So, this years’s 5,000-mile trip across the US I planned in great detail using mapquest and topozone, plus some ACA-maps. Also, I identified all campgrounds en route. I had to make numerous changes to the first-intended route in order to reach the next campground within a reasonable one-day leg. End result was a routebook with maps, the route marked for easy recognition when looking at it in the plastic cover on my handlebar bag, so detailed I did not need to buy any maps while travelling.
    It also paid to do so for the stretches of the southern tier ACA-route, which is not perfect. For instance, it passes between Natchez and New Orleans without touching either, also bypassing some of the greatest antebellum mansions. In other cases, accepting some more road traffic or the absence of a wide shoulder shaved a number of miles compared to the ACA-route.
    And, equally important: such detailed planning and preparation is part of the fun! As Confucius said, the way is the target (there must be a more proper translation), such planning is part of the way, building up excitement, learning in advance about the places to reach, ensuring not to miss important places which otherwiese you might have bypassed out of ignorance, and simply saving you hardship en route!
    Regards,
    Dieter

  6. Erika says:

    On my first and only so far bicycle tour, I didn’t take any maps! I thought written turn by turn directions from Google Maps would suffice for my 200 mile-long route. I learned: 1) Contrary to popular belief, Google does not everything. Even if I had followed it exactly, some of the directions were still inaccurate 2)Construction and detours happen 3) Sufficient maps are essential to understanding where you are and finding alternate routes if necessary

  7. Darren Alff says:

    Erika, On my first bike tour down the California coastline, I didn’t take any maps either. But navigating the Pacific Coast is pretty easy. Just keep the ocean on your right-hand side and you won’t get lost! haha. Or at least, that’s the way I thought about it at the time. Everything worked out fine and I didn’t really need a map, but other people probably want a map of some sort to find their way.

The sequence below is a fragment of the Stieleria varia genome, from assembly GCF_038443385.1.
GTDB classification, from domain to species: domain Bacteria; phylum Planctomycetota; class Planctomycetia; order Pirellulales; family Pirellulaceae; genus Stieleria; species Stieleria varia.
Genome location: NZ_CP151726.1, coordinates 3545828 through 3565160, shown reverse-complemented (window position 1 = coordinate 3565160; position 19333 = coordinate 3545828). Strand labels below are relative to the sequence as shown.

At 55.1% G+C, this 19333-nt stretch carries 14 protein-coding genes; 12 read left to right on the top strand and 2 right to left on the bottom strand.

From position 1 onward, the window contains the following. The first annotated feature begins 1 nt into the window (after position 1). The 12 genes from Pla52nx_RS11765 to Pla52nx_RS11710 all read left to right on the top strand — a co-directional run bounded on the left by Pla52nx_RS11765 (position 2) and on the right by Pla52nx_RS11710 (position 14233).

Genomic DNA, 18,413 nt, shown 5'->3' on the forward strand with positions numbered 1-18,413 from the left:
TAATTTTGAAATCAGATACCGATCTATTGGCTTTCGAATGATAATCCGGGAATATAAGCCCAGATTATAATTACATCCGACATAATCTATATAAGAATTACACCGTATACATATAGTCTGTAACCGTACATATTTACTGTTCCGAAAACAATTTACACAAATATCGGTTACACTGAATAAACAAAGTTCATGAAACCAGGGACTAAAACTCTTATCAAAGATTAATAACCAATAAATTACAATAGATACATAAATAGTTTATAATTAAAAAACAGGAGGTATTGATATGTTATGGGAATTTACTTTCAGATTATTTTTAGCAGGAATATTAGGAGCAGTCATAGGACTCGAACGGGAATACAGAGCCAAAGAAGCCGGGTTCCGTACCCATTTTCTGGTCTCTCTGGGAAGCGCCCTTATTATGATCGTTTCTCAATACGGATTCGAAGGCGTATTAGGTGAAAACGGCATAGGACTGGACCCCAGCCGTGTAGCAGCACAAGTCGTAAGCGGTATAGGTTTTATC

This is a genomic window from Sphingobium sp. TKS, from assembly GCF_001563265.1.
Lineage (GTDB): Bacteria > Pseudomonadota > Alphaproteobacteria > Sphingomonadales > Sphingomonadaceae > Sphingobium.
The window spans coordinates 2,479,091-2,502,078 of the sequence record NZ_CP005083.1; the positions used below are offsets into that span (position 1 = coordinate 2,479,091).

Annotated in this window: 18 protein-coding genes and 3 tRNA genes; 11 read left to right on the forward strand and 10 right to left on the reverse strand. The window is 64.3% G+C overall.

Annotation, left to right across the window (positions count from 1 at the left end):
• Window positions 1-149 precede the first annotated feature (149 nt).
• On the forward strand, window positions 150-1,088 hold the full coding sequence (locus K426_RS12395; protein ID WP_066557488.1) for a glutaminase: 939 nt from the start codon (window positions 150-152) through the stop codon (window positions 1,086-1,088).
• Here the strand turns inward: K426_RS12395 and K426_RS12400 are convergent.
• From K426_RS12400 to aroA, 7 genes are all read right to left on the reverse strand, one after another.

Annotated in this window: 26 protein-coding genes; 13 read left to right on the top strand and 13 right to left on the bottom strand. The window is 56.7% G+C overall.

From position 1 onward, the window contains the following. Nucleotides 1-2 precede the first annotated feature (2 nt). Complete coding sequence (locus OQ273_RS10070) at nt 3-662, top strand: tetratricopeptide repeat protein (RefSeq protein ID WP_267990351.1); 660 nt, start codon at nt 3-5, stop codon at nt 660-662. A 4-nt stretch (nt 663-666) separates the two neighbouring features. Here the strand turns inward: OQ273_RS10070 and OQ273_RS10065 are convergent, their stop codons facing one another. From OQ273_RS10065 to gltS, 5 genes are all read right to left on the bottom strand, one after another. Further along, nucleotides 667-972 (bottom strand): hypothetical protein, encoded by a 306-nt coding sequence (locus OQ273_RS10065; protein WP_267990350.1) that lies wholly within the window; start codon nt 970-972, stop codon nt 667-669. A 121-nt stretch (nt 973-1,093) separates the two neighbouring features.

8. new orleans lou says:

    I owned a 20′ 150 hp sport pleasure boats for years. Living in a marine wonderland I often spent weekends on the seas-Lake Ponchartrain, IntraCoastal Canal, Gulf of Mexico etc. Your pointers apply to that sort of trekking as well. Although , drinking water, knowing how to read the environment, and (preventive) mainenance are absolutely crucial for survival. By a boat being a much smaller environ and every move any body makes can be life threatening, I’ve come to realize that our sport offers joys that are hard to describe BUT picking the wrong company can make a wonderful thing awful. Be careful and you and your company will be rewarded with great life time memories.

  9. Brandon Carlson says:

    In planing my firat bike tour for this coming May. I am signed up for your email thingim going from St. Charles Missouri to Colorado Springs Colorado. It’s going to be about 840 miles to there. I think this will be fun but difficult since I haven’t done it before. If you’ve ever road in this part of Missouri its nice there is a trail strait through Missouri meant for bikers. It’s a really nice trail and when I get to Colorado it will be beautiful there.

  10. Brandon Carlson says:

    Yeah I know the name of it. That where I train at. I’ve lived 5 minutes away from the Katy trail in st. Charles since was a little kid. I’m actually going to be starting from my houseq

  11. Jim Hainen says:

    I will be 82 in a few months and I am planning a solo tour for this coming summer. This probably will be my last long tour. Gee, I think I said that a few tours ago and a few years ago. There is always one more country to see.

  12. Bayu Adhiwarsono says:

    Hi, I am from Indonesia. A few weeks ago I traveled with my bicycle, as far as 160 km. For some people, this distance may not be too far away. But to me that just cycled an average of 100 km each week, cycling 160 km in one day needs guts. Well, at least it was for me. The fact is, it took 17 hours 30 minutes for me to finish my trip.

    Moreover, the terrain that I went through in more than half way, quite uphill. So here are some of the things I learned from my first trip :

    1. Enough sleep. I only slept 2 hours before making the trip. The result is, my body feels like being hit by a train 🙂
    2. Carry what you need, not what you want. For my case, actually buy a drink along the way is not a difficult case. SO, carrying 4 bottles is just a waste.
    3. Bring foods that are easily digested to add energy. Bananas are one of them. Especially on a trip that the traditional market are so hard to find.
    4. Save your energy. In the early half of my trip, I push myself too hard. Didn’t realize, the heavy terrain with climbs halfway ready to head off on the rest. As a result, I was completely exhausted.
    5. Do the research. Distance, elevation, some place to sleep or rest.

    Here is my trip in Strava:
    https://www.strava.com/activities/465764839